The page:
The University of Wisconsin has responded to the state GOP's request for the e-mails of Professor William Cronon relating to the clash over collective bargaining in that state. This was the opening salvo in a series of such requests to bully and intimidate university professors.

Talking Points Memo reports that the University has complied with the request, paying due respect to protecting academic freedom, among other values:

We are excluding records involving students because they are protected under [federal law]. We are excluding exchanges that fall outside the realm of the faculty member's job responsibilities and that could be considered personal pursuant to Wisconsin Supreme Court case law. We are also excluding what we consider to be the private email exchanges among scholars that fall within the orbit of academic freedom and all that is entailed by it. Academic freedom is the freedom to pursue knowledge and develop lines of argument without fear of reprisal for controversial findings and without the premature disclosure of those ideas.

Chancellor Biddy Martin also posted a message to the campus community to help ensure that academic freedom would not be chilled by the Republicans' assault:

Scholars and scientists pursue knowledge by way of open intellectual exchange. Without a zone of privacy within which to conduct and protect their work, scholars would not be able to produce new knowledge or make life-enhancing discoveries. Lively, even heated and acrimonious debates over policy, campus and otherwise, as well as more narrowly defined disciplinary matters are essential elements of an intellectual environment and such debates are the very definition of the Wisconsin Idea.

When faculty members use email or any other medium to develop and share their thoughts with one another, they must be able to assume a right to the privacy of those exchanges, barring violations of state law or university policy. Having every exchange of ideas subject to public exposure puts academic freedom in peril and threatens the processes by which knowledge is created. The consequence for our state will be the loss of the most talented and creative faculty who will choose to leave for universities where collegial exchange and the development of ideas can be undertaken without fear of premature exposure or reprisal for unpopular positions.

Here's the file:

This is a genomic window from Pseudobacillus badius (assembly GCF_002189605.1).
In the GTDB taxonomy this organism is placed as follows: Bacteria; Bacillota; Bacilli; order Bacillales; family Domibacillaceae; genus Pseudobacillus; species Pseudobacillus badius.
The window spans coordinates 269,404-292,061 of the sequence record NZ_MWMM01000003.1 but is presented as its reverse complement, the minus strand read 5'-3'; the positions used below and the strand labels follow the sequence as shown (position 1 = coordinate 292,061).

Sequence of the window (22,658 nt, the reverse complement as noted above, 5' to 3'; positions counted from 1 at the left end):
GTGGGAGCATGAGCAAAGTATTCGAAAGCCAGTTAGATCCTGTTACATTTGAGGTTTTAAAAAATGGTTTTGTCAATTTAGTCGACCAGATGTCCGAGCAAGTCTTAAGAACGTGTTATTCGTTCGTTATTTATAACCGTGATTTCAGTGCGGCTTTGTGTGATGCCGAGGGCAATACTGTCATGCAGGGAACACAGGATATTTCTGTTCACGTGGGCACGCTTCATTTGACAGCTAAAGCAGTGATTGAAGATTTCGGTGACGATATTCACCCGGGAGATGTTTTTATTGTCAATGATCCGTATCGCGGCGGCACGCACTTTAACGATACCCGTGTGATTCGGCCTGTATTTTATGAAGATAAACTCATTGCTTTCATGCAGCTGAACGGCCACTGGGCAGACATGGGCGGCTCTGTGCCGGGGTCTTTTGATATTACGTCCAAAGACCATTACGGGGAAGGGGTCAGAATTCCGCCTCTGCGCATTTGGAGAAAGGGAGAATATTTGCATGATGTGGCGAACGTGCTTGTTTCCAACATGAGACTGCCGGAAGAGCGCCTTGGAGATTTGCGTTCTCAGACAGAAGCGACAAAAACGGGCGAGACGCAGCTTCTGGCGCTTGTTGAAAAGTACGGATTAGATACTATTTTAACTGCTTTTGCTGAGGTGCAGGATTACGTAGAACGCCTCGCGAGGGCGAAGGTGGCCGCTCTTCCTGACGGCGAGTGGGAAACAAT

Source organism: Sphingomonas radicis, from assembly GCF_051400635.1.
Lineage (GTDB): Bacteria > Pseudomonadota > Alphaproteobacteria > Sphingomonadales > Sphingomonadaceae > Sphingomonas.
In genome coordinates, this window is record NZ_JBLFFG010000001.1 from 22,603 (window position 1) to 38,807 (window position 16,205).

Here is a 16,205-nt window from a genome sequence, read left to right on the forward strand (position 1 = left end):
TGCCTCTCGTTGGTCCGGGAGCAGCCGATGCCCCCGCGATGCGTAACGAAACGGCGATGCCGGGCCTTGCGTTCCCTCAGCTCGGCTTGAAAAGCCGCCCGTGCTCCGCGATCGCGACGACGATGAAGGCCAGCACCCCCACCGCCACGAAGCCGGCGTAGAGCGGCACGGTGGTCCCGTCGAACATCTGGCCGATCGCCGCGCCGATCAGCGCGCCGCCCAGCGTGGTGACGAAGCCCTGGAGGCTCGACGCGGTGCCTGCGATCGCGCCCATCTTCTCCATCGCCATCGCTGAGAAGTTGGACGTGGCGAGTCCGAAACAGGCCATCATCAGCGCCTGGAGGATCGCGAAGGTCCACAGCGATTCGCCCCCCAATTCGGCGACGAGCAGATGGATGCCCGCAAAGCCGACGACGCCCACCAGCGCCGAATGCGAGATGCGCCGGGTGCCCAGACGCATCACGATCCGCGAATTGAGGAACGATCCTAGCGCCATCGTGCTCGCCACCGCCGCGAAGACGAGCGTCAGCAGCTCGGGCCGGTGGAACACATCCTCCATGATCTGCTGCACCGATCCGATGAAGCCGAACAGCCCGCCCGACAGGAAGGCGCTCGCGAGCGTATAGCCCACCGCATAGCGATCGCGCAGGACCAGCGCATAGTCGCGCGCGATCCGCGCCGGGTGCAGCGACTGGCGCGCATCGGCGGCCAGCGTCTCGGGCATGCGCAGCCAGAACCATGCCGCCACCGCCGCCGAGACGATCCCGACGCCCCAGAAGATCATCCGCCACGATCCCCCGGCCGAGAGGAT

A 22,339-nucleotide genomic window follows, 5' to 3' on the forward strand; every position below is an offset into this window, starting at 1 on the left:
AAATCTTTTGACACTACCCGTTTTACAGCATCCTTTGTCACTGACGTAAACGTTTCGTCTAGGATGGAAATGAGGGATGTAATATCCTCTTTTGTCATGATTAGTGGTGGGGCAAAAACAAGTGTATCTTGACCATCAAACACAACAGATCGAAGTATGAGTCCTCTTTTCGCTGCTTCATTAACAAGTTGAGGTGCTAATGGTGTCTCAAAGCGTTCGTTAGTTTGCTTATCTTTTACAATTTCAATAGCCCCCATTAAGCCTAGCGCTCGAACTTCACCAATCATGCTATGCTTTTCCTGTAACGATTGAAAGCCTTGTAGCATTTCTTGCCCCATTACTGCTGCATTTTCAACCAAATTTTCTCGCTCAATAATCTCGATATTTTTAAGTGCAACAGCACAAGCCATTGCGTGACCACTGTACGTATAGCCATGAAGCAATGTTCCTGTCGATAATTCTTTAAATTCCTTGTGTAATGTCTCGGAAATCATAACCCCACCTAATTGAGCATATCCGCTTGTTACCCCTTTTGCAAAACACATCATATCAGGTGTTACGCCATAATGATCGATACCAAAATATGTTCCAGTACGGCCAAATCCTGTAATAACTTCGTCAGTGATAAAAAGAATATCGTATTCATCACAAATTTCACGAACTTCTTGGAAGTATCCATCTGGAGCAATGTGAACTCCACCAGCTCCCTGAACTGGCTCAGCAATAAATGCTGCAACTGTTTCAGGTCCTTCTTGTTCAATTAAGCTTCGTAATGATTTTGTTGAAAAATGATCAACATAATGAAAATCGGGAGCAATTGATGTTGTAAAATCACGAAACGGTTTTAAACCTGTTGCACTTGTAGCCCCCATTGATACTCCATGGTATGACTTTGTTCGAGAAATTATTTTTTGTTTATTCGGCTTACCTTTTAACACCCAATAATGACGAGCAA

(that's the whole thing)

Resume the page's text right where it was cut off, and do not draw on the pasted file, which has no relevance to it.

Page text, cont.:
To the extent that the GOP hoped to find evidence that Professor Cronon was using state computers to engage in partisan political activities, they're out of luck:

We have dutifully reviewed Professor Cronon's records for any legal or policy violations, such as improper uses of state or university resources for partisan political activity. There are none.

But this should not be the end of the story. As we have noted previously, this incident should not be viewed in isolation. If the party officials involved with this are not held accountable for their overreach, this incident will do long-term damage. Continuing party support for those who undermine the foundations of our free society significantly lowers the bar for what departures from the principles of democracy are now acceptable.

PFAW

Anti-Immigration Groups Push Green Wedge Strategy

PFAW’s Right Wing Watch in Focus report, “Previewing the Right-Wing Playbook on Immigration Reform,” identified nine strategies employed by right-wing pundits and politicians to demonize immigrants and derail comprehensive reform.  Among those strategies were to portray immigrants as criminals, invaders, and disease-carriers.   It’s time to add a new category: blaming immigrants for environmental degradation. 

At last month’s Conservative Political Action Conference, the anti-immigration Federation for American Immigration Reform (FAIR) distributed a beautifully photographed report decrying the declining health of the Chesapeake Bay, blaming the failure of clean-up efforts on immigration, and slamming environmental groups for not joining FAIR’s anti-immigrant crusade.

If you find it confusing that FAIR, whose political allies are among the most far-right members of Congress, is professing deep concern for the environment, there’s a simple explanation. FAIR and its anti-immigration allies believe that appealing to environmentalists concerned about the impact of sprawl and other growth-related issues can be an effective wedge issue to divide progressives.

For more about the blame-immigrants-for-environmental problems strategy, and a progressive response, see this article by People For the American Way Senior Fellow Peter Montgomery on Alternet

PFAW

Arizona Effort to End Constitutional Citizenship Faces Backlash

Two bills proposed by Republican legislators in Arizona that would revoke constitutional citizenship are running into trouble in the State Senate. State Senate President Russell Pearce, a key force behind the state’s draconian SB-1070 anti-immigration law, is leading efforts to deny citizenship to US-born children of undocumented parents, rescinding a right plainly guaranteed by the Constitution's 14th Amendment.

The Arizona Daily Star reports that the bills were unlikely to win the approval of the Judiciary Committee, and now Pearce may bring the legislation to a more sympathetic committee. Children of undocumented parents, immigration activists, and members of the business community spoke out against what they called an unpopular, confusing, and dangerous attempt to undermine the Constitution: